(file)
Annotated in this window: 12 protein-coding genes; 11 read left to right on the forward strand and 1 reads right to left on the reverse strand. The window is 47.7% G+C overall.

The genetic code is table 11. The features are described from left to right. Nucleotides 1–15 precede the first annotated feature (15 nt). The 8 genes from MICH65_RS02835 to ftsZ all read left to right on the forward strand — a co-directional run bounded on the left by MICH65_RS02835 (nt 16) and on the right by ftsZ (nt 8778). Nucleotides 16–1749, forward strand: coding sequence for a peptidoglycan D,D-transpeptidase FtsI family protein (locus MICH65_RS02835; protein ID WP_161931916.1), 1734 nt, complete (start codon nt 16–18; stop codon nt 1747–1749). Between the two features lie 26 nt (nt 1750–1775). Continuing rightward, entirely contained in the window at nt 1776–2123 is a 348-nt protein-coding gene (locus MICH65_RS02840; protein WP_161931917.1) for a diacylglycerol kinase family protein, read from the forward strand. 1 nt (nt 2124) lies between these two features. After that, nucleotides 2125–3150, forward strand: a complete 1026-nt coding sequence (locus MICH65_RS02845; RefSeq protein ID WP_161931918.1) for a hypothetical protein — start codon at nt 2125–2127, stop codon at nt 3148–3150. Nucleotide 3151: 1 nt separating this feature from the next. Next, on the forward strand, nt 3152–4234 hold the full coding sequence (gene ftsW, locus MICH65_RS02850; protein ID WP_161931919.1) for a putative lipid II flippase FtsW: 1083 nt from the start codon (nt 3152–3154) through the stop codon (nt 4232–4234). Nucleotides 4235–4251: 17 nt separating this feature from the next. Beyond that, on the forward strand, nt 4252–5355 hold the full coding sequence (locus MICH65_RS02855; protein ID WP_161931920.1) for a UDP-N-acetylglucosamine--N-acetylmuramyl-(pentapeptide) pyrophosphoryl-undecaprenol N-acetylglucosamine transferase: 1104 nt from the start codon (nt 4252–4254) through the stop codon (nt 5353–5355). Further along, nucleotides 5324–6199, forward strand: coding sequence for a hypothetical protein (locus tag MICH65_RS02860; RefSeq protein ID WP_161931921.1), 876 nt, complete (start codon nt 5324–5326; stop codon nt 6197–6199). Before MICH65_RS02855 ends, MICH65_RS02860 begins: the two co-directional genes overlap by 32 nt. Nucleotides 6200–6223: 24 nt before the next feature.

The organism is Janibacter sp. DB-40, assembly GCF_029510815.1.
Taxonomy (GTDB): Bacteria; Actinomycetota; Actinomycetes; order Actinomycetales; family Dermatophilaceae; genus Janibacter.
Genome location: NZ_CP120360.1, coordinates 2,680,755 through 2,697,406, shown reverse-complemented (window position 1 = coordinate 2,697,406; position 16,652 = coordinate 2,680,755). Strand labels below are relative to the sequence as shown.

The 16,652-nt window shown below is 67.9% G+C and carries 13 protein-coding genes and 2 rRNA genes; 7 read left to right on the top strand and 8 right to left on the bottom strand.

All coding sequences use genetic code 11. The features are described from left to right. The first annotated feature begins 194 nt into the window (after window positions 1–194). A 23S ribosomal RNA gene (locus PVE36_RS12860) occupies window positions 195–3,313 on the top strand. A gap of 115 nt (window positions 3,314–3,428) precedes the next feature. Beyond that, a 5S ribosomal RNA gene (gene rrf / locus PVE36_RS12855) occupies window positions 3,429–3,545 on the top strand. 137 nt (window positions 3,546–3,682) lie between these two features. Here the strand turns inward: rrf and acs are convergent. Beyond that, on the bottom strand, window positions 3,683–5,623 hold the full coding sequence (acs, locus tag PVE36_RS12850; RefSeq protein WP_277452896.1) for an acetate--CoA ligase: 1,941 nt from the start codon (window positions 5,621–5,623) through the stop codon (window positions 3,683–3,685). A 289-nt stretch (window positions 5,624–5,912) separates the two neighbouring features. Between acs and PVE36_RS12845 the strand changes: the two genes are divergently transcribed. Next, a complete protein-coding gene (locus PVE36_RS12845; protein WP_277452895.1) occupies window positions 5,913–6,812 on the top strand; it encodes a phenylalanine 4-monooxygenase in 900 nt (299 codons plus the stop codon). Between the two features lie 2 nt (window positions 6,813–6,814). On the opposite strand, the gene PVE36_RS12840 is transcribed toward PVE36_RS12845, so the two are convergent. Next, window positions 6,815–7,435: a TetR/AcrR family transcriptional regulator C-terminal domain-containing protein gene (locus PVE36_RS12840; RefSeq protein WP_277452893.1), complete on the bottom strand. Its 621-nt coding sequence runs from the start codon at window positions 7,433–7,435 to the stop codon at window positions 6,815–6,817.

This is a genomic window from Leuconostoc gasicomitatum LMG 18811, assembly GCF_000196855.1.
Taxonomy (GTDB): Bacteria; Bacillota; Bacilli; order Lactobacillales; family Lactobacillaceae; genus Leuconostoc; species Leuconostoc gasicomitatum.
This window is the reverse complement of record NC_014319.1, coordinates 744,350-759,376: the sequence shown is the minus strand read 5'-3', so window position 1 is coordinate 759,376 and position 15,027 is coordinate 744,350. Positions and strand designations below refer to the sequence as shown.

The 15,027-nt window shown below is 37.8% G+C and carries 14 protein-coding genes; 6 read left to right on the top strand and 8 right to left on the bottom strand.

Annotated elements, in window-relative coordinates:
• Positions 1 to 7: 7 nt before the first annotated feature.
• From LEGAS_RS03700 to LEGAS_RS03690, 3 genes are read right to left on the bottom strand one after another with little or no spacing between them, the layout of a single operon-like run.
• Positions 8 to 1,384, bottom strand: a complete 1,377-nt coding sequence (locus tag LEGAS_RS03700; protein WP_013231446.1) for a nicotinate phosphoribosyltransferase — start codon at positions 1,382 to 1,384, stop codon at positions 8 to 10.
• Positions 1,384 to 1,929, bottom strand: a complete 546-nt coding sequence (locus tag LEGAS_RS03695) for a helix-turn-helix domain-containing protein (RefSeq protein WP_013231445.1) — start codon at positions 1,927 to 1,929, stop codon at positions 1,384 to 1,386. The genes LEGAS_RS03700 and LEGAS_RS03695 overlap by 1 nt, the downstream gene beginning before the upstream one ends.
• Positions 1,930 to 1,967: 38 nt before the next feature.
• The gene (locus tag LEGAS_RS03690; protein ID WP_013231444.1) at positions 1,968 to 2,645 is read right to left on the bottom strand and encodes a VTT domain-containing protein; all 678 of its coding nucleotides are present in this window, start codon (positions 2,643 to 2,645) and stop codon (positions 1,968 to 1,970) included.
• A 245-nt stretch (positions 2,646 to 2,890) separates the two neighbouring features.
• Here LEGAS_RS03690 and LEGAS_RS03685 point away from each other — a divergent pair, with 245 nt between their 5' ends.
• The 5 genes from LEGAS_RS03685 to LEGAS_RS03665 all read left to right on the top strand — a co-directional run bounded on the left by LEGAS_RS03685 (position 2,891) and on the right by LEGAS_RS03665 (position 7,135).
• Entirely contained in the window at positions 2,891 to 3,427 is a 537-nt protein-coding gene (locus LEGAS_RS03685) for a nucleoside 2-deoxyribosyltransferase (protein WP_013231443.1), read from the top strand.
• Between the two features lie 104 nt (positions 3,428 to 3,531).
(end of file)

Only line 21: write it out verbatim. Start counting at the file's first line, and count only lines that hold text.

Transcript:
• The 5 genes from LEGAS_RS03685 to LEGAS_RS03665 all read left to right on the top strand — a co-directional run bounded on the left by LEGAS_RS03685 (position 2,891) and on the right by LEGAS_RS03665 (position 7,135).